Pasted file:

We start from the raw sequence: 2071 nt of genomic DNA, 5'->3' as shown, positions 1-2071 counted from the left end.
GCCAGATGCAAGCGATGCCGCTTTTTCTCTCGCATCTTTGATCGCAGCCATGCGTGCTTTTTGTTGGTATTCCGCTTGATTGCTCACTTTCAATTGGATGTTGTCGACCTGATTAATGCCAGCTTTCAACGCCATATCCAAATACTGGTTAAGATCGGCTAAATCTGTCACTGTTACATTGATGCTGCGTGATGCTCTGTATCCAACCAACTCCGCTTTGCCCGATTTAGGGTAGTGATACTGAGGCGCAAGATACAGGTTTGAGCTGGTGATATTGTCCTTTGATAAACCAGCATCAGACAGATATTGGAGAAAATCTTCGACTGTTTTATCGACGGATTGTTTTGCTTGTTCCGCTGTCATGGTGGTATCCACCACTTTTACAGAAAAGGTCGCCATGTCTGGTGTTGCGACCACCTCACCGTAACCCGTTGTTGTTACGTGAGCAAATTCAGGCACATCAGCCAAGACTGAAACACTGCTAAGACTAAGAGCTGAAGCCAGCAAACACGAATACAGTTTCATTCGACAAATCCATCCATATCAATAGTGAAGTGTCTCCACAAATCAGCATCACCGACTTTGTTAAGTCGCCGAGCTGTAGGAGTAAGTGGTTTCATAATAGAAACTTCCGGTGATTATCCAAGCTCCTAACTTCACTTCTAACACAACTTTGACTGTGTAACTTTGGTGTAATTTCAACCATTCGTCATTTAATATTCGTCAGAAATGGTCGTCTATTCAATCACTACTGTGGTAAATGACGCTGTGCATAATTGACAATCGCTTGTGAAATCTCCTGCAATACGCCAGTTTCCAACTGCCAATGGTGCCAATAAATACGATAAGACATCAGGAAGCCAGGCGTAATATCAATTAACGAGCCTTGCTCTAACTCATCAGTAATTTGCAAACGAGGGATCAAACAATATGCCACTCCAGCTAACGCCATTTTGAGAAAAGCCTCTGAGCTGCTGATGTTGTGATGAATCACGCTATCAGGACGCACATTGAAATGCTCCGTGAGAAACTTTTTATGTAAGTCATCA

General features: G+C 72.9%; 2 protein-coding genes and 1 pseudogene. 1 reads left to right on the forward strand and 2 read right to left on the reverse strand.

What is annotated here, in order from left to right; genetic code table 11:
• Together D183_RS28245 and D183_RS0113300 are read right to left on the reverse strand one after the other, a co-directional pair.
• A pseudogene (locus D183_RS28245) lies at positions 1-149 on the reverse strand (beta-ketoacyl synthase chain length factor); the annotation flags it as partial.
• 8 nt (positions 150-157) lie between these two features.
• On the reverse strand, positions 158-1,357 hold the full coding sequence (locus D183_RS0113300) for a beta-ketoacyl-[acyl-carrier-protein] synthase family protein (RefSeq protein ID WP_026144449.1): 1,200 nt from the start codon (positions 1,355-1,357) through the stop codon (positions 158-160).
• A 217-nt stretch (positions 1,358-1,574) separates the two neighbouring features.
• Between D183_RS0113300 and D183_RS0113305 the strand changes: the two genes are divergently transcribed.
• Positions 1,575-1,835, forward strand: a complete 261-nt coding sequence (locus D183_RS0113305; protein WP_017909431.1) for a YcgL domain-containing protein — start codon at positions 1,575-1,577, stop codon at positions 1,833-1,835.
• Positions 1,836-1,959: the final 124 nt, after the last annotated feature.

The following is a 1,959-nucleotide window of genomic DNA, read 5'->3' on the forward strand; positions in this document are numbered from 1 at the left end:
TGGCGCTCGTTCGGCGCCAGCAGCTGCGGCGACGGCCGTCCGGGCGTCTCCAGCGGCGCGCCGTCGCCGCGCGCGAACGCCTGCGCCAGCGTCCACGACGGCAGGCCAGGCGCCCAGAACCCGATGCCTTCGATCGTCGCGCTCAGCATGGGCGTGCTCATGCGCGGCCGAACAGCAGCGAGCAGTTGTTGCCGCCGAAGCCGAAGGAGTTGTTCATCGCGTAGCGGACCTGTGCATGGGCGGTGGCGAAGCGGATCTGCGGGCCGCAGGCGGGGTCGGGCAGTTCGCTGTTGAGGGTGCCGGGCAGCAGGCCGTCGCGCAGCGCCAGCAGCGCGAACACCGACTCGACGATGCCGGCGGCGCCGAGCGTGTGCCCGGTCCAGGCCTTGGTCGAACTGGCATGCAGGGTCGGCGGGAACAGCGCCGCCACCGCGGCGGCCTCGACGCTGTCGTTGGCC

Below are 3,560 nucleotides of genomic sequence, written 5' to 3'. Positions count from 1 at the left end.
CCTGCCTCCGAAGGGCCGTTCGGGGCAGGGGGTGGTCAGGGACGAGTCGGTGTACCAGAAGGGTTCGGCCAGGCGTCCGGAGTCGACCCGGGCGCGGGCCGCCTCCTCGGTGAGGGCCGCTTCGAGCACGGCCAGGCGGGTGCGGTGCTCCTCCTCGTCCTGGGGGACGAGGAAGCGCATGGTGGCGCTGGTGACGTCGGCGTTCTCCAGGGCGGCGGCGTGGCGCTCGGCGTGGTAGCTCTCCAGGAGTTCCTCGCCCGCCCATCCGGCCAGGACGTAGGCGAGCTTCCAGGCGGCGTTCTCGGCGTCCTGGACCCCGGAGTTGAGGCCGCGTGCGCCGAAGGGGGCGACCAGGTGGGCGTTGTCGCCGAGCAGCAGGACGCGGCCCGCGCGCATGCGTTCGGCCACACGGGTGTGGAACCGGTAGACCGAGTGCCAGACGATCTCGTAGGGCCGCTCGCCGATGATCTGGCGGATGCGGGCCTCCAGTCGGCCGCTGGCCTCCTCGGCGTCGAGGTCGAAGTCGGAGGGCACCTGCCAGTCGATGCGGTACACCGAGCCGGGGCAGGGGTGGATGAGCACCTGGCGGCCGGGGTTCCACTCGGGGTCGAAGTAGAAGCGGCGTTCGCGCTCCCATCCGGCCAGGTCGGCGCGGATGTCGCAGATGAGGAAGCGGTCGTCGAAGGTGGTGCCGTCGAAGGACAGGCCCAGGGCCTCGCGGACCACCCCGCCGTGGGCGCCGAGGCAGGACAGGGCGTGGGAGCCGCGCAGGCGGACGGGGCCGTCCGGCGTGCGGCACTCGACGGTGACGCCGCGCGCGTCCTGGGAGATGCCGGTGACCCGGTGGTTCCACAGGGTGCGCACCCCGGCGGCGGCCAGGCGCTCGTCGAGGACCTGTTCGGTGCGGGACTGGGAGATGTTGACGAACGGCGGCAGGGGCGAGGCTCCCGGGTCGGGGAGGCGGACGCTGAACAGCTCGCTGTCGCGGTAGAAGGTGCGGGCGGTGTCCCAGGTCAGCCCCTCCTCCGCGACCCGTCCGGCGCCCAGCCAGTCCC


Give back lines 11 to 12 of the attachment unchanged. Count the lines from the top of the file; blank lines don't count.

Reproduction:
• Positions 1,575-1,835, forward strand: a complete 261-nt coding sequence (locus D183_RS0113305; protein WP_017909431.1) for a YcgL domain-containing protein — start codon at positions 1,575-1,577, stop codon at positions 1,833-1,835.
• Positions 1,836-1,959: the final 124 nt, after the last annotated feature.